The author of the Letter to the Galatians identifies himself as “Paul the Apostle” (1:1), and the letter is full of corroborating personal references. Paul defends his independent apostleship by narrating his conversion/call and his early relationships with the Jerusalem apostles (1:11-2:10). He describes a difficult confrontation in Antioch with Peter (and Barnabas; 2:11-14). Paul reminds his readers of his earlier ministry with them (4:12-20). He cites his own attitudes and decisions as matters for the Galatians to emulate (2:18-21; 5:11; 6:14; perhaps 1:13-16). And he seeks to move his readers to embrace again the gospel he first preached to them by means of personal and even emotional appeals (1:6-10; 3:1; 4:11; 5:2-3; 6:17). Only 2 Corinthians and the Pastoral Epistles rival Galatians in degree of personal reference.
From the earliest days of the church, Paul’s authorship of Galatians has been acknowledged and never seriously challenged. Only the more mechanical aspect of authorship is debated. In 6:11, Paul says, “See what large letters I use as I write to you with my own hand!” This claim probably applies only to 6:11 and following and not to the entire letter (on this issue and the reason why Paul might say this, see the commentary). A natural, though not inevitable, corollary is that someone else has “written down” the rest of the letter on Paul’s behalf. We know, both from general ancient testimony and from Paul himself (Rom. 16:22), that he often—indeed, perhaps always—used what was called in the ancient world an “amanuensis” to perform the work of physically writing out his letters (R. Longenecker 1983; Richards 1991). Amanuenses were given varying degrees of freedom as far as their own involvement in the composition was concerned. An amanuensis who was a trusted confidant might be responsible for much of the actual wording of a letter based on a more or less detailed outline of content provided by the true “author” (many interpreters think that such a situation could explain the differences in vocabulary and style among the Letters of Paul; see, e.g., Carson and Moo 2005: 334-35). If Paul used an amanuensis in writing the bulk of Galatians (which is probable), the strongly personal nature of the letter argues for a situation closer to word-for-word dictation.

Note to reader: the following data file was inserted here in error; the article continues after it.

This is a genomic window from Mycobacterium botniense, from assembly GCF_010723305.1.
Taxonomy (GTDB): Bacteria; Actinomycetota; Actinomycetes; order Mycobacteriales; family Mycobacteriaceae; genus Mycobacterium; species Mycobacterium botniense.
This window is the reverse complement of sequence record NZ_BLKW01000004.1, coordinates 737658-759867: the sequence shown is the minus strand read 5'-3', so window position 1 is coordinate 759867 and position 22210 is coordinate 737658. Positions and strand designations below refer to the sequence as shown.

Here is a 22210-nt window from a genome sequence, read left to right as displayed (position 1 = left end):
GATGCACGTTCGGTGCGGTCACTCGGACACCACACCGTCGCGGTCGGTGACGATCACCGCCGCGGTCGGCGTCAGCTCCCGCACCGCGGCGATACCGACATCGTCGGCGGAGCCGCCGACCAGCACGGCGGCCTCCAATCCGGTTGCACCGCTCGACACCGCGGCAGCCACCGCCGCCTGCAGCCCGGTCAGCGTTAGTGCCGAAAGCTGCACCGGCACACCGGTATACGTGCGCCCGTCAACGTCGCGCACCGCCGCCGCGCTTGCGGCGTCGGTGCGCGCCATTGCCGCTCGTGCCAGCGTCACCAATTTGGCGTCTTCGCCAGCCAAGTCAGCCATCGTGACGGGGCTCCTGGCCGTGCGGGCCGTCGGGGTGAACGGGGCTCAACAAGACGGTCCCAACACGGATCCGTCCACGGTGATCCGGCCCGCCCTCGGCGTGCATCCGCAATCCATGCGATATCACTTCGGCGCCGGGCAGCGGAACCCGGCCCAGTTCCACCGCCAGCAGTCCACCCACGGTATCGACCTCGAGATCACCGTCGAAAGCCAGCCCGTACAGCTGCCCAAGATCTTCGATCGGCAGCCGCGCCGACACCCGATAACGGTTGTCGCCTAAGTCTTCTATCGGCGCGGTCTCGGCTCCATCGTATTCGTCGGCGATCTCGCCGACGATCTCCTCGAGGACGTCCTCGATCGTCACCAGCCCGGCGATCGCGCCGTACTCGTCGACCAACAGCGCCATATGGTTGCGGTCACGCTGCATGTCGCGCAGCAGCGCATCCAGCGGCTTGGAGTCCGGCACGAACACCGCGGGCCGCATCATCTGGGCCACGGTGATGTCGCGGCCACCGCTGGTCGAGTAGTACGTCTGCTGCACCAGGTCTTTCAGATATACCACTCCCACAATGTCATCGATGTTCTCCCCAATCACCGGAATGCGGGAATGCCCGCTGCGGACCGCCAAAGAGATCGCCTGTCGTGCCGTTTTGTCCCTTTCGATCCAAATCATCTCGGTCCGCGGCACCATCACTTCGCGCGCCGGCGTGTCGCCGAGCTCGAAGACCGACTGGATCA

The basic situation Paul addresses in Galatians is clear enough from the opening of the letter body. Omitting any thanksgiving for the Galatians, Paul immediately decries their flirtation with “another gospel” (1:6-10). This counterfeit gospel is being propagated by false teachers who are “confusing” the Gentile Galatians (1:7; 5:10) by insisting that their faith in Christ be supplemented by submission to circumcision and other elements of the Mosaic law (esp. 5:2-4). Paul responds to this challenge in three stages. First, he uses his own experience to illustrate the relationship between “the truth of the gospel” (2:5, 14) and the law of Moses (1:11-2:21), with a particular focus on his relationship to the Jerusalem apostles (1:17-2:14). Second, he uses the Galatians’ own experience and especially Scripture to argue that the justification that accompanies belonging to the “seed” of Abraham is by faith, apart from torah observance (3:1-5:12). Third, he shows that conduct pleasing to God is secured by that same faith and the work of God’s Spirit apart from torah (5:13-6:18).